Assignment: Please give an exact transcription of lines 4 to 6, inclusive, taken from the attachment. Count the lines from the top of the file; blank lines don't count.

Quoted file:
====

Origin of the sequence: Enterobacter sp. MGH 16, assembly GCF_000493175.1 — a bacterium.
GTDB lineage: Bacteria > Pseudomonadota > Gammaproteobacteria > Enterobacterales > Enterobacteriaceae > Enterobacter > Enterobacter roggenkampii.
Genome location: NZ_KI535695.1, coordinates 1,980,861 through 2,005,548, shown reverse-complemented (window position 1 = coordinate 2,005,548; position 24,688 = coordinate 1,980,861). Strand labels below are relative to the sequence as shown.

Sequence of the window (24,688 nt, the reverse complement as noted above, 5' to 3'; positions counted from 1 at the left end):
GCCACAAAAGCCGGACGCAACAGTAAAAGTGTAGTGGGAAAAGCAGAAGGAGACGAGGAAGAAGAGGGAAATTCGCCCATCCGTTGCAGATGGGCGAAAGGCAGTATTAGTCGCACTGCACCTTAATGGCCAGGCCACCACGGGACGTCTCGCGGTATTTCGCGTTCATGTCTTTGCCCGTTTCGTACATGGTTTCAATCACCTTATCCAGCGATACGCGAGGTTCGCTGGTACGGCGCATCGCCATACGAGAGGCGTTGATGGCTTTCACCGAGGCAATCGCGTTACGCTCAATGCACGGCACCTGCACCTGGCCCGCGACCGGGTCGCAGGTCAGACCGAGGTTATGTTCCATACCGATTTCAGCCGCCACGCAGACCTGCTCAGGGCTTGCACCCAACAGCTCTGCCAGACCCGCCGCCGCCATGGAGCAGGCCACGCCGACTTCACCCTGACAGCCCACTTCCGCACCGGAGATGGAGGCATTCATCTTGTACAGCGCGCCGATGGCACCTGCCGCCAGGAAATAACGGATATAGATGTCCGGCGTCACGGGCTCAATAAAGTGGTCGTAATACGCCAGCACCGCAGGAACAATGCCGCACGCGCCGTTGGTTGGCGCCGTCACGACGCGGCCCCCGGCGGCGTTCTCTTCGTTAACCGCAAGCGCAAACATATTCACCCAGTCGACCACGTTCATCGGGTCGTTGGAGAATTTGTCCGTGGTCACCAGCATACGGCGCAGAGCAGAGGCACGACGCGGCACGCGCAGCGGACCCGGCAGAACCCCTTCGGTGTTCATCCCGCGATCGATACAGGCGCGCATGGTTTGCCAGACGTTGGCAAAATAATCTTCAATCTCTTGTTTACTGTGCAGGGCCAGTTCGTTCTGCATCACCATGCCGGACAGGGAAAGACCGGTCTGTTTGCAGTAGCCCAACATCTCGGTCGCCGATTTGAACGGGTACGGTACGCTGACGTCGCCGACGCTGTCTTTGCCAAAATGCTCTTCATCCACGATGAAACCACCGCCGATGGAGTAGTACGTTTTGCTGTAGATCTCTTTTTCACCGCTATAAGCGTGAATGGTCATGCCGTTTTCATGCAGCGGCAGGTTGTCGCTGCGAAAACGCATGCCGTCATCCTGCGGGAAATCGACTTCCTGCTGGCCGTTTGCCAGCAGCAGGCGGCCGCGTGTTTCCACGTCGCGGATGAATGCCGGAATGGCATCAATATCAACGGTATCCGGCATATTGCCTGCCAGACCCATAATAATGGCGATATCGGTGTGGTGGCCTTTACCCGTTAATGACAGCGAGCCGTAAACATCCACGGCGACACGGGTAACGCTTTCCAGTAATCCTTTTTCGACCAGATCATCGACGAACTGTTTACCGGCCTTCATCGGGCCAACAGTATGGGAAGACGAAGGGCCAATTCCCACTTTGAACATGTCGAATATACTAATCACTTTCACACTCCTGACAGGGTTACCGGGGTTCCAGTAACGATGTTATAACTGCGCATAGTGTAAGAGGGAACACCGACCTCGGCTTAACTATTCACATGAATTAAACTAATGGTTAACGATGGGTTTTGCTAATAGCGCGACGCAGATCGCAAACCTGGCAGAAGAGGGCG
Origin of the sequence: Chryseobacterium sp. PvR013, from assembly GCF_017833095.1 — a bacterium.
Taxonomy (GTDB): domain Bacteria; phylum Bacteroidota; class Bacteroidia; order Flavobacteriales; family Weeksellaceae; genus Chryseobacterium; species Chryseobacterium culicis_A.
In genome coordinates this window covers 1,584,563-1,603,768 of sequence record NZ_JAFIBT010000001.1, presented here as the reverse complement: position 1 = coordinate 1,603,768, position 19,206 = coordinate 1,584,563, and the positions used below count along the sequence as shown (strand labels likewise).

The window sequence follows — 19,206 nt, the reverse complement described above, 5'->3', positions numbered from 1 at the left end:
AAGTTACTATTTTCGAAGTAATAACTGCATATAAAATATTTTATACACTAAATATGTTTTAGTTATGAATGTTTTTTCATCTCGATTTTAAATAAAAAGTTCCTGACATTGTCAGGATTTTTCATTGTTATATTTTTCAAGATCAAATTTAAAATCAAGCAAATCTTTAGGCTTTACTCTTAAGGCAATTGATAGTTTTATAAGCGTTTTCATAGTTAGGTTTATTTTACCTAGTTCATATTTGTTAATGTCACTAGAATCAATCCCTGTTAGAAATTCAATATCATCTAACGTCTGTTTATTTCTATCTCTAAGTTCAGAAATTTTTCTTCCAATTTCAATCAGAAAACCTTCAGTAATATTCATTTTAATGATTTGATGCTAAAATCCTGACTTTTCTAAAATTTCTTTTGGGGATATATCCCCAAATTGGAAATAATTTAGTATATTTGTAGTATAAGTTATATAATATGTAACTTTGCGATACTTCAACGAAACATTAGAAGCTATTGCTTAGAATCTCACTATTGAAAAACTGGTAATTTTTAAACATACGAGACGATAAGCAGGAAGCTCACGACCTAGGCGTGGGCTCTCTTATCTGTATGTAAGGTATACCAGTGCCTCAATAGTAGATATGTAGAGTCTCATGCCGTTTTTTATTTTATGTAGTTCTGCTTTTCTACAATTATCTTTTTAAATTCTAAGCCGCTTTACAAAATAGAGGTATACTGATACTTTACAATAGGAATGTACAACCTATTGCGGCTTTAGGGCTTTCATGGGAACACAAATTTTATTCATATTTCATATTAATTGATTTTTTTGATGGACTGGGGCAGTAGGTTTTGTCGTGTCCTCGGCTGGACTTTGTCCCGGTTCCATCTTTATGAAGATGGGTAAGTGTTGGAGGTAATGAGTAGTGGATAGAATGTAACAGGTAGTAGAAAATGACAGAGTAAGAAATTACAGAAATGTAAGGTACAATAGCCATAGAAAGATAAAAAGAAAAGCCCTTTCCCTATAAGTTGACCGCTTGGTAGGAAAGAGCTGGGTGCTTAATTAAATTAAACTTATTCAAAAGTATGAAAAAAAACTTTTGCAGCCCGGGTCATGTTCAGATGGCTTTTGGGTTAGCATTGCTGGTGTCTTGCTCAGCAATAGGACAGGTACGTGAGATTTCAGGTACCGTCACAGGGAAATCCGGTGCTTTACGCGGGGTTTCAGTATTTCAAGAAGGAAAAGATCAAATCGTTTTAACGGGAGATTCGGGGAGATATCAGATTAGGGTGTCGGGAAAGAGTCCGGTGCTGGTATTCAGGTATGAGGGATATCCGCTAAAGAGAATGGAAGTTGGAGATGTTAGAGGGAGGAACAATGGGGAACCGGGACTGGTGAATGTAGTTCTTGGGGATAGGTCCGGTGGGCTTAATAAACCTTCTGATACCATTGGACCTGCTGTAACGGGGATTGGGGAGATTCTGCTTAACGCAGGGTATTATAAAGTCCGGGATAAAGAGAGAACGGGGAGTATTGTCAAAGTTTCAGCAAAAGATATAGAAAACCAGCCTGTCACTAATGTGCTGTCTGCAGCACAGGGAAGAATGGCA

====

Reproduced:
Sequence of the window (24,688 nt, the reverse complement as noted above, 5' to 3'; positions counted from 1 at the left end):
GCCACAAAAGCCGGACGCAACAGTAAAAGTGTAGTGGGAAAAGCAGAAGGAGACGAGGAAGAAGAGGGAAATTCGCCCATCCGTTGCAGATGGGCGAAAGGCAGTATTAGTCGCACTGCACCTTAATGGCCAGGCCACCACGGGACGTCTCGCGGTATTTCGCGTTCATGTCTTTGCCCGTTTCGTACATGGTTTCAATCACCTTATCCAGCGATACGCGAGGTTCGCTGGTACGGCGCATCGCCATACGAGAGGCGTTGATGGCTTTCACCGAGGCAATCGCGTTACGCTCAATGCACGGCACCTGCACCTGGCCCGCGACCGGGTCGCAGGTCAGACCGAGGTTATGTTCCATACCGATTTCAGCCGCCACGCAGACCTGCTCAGGGCTTGCACCCAACAGCTCTGCCAGACCCGCCGCCGCCATGGAGCAGGCCACGCCGACTTCACCCTGACAGCCCACTTCCGCACCGGAGATGGAGGCATTCATCTTGTACAGCGCGCCGATGGCACCTGCCGCCAGGAAATAACGGATATAGATGTCCGGCGTCACGGGCTCAATAAAGTGGTCGTAATACGCCAGCACCGCAGGAACAATGCCGCACGCGCCGTTGGTTGGCGCCGTCACGACGCGGCCCCCGGCGGCGTTCTCTTCGTTAACCGCAAGCGCAAACATATTCACCCAGTCGACCACGTTCATCGGGTCGTTGGAGAATTTGTCCGTGGTCACCAGCATACGGCGCAGAGCAGAGGCACGACGCGGCACGCGCAGCGGACCCGGCAGAACCCCTTCGGTGTTCATCCCGCGATCGATACAGGCGCGCATGGTTTGCCAGACGTTGGCAAAATAATCTTCAATCTCTTGTTTACTGTGCAGGGCCAGTTCGTTCTGCATCACCATGCCGGACAGGGAAAGACCGGTCTGTTTGCAGTAGCCCAACATCTCGGTCGCCGATTTGAACGGGTACGGTACGCTGACGTCGCCGACGCTGTCTTTGCCAAAATGCTCTTCATCCACGATGAAACCACCGCCGATGGAGTAGTACGTTTTGCTGTAGATCTCTTTTTCACCGCTATAAGCGTGAATGGTCATGCCGTTTTCATGCAGCGGCAGGTTGTCGCTGCGAAAACGCATGCCGTCATCCTGCGGGAAATCGACTTCCTGCTGGCCGTTTGCCAGCAGCAGGCGGCCGCGTGTTTCCACGTCGCGGATGAATGCCGGAATGGCATCAATATCAACGGTATCCGGCATATTGCCTGCCAGACCCATAATAATGGCGATATCGGTGTGGTGGCCTTTACCCGTTAATGACAGCGAGCCGTAAACATCCACGGCGACACGGGTAACGCTTTCCAGTAATCCTTTTTCGACCAGATCATCGACGAACTGTTTACCGGCCTTCATCGGGCCAACAGTATGGGAAGACGAAGGGCCAATTCCCACTTTGAACATGTCGAATATACTAATCACTTTCACACTCCTGACAGGGTTACCGGGGTTCCAGTAACGATGTTATAACTGCGCATAGTGTAAGAGGGAACACCGACCTCGGCTTAACTATTCACATGAATTAAACTAATGGTTAACGATGGGTTTTGCTAATAGCGCGACGCAGATCGCAAACCTGGCAGAAGAGGGCG
Origin of the sequence: Chryseobacterium sp. PvR013, from assembly GCF_017833095.1 — a bacterium.